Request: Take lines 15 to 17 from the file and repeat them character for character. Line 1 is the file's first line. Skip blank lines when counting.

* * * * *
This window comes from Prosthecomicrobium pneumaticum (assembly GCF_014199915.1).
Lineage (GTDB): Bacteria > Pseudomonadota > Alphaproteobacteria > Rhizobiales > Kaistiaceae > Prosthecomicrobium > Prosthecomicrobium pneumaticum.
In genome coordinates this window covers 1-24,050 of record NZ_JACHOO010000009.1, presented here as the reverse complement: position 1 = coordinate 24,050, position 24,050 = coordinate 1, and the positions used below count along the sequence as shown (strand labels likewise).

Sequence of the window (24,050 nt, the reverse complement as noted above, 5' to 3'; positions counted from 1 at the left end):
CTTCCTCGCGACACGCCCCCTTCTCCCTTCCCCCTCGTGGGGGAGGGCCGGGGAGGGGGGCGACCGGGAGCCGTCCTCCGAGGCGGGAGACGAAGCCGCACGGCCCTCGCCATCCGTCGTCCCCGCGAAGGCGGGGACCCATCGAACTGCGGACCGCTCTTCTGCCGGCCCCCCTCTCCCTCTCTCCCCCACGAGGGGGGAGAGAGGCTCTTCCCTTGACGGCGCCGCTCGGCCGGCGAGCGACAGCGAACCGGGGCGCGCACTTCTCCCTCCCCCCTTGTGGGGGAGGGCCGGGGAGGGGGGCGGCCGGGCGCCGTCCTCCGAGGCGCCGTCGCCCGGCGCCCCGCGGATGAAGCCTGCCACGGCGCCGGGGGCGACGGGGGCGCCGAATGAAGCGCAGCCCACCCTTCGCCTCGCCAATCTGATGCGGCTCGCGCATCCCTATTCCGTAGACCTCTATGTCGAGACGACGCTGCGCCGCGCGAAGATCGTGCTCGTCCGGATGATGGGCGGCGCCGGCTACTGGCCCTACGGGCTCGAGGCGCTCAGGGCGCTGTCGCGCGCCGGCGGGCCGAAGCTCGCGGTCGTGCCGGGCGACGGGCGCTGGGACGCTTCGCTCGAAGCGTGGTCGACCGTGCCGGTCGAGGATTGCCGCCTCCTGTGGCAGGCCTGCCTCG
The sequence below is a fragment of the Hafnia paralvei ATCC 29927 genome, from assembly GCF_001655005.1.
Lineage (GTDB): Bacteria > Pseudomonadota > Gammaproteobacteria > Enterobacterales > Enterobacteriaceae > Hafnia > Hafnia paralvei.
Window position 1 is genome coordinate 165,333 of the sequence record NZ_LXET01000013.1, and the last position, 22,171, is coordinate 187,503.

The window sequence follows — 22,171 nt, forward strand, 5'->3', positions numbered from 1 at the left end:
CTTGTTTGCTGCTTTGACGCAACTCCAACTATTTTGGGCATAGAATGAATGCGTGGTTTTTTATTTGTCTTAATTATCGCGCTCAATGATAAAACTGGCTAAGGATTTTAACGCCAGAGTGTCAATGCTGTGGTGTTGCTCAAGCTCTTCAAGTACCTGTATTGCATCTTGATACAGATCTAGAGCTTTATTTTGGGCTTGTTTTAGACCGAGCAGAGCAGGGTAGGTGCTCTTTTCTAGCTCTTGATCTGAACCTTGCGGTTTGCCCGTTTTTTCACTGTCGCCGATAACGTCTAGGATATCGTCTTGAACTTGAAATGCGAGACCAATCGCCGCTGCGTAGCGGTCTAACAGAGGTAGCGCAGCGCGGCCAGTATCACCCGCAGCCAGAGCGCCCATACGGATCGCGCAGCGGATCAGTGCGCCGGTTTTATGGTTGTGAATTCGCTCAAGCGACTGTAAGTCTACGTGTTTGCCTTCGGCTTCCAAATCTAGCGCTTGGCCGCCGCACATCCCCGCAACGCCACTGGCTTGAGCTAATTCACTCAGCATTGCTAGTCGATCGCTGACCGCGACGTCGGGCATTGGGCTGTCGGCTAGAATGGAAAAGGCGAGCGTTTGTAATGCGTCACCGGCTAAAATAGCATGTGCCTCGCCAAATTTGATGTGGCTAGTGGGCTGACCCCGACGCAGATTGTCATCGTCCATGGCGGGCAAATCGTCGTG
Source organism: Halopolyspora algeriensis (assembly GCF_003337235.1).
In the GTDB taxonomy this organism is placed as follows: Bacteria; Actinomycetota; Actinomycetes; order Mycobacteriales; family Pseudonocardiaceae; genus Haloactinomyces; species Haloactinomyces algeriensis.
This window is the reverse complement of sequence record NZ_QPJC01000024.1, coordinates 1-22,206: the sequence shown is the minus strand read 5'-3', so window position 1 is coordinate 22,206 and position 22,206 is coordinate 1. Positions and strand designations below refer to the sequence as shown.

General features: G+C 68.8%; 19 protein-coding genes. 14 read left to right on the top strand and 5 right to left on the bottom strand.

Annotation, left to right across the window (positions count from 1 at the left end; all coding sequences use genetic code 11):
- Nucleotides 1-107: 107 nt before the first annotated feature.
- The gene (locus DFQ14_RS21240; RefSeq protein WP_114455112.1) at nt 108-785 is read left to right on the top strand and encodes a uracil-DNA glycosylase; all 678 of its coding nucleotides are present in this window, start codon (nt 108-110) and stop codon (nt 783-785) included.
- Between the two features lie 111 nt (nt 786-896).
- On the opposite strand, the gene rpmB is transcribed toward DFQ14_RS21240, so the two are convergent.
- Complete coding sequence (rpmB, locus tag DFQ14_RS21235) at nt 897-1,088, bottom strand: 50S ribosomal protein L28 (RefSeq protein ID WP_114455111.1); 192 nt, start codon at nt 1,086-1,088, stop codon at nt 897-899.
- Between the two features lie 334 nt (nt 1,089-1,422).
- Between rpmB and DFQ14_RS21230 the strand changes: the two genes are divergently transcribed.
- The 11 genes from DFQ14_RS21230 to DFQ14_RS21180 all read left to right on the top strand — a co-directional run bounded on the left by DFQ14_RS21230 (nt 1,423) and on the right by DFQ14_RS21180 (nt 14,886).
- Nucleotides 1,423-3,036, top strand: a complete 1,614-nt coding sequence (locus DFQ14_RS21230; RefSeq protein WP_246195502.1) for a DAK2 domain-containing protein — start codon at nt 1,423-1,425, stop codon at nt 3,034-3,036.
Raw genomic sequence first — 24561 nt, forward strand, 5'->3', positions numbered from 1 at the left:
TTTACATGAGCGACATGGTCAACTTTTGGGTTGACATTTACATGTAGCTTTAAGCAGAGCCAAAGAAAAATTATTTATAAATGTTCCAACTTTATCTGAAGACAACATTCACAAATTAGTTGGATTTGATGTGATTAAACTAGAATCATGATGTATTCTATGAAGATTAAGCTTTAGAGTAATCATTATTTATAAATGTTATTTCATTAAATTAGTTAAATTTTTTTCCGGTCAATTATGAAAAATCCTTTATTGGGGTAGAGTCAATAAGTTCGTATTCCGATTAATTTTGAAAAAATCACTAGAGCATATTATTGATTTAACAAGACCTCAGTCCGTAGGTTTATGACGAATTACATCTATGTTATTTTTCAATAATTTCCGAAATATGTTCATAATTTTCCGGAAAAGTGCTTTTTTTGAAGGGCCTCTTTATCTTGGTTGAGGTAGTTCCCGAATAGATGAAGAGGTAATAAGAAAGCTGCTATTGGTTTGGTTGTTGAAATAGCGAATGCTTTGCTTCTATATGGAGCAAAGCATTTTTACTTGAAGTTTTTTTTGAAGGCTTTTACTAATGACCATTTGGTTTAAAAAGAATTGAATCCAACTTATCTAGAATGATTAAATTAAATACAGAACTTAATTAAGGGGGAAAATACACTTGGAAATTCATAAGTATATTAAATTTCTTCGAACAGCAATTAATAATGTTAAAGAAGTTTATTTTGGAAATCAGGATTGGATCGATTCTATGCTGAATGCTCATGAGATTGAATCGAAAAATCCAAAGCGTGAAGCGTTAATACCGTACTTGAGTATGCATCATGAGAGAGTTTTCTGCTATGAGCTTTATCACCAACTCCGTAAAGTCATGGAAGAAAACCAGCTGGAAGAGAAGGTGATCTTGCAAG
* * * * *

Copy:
Annotation, left to right across the window (positions count from 1 at the left end; all coding sequences use genetic code 11):
- Nucleotides 1-107: 107 nt before the first annotated feature.
- The gene (locus DFQ14_RS21240; RefSeq protein WP_114455112.1) at nt 108-785 is read left to right on the top strand and encodes a uracil-DNA glycosylase; all 678 of its coding nucleotides are present in this window, start codon (nt 108-110) and stop codon (nt 783-785) included.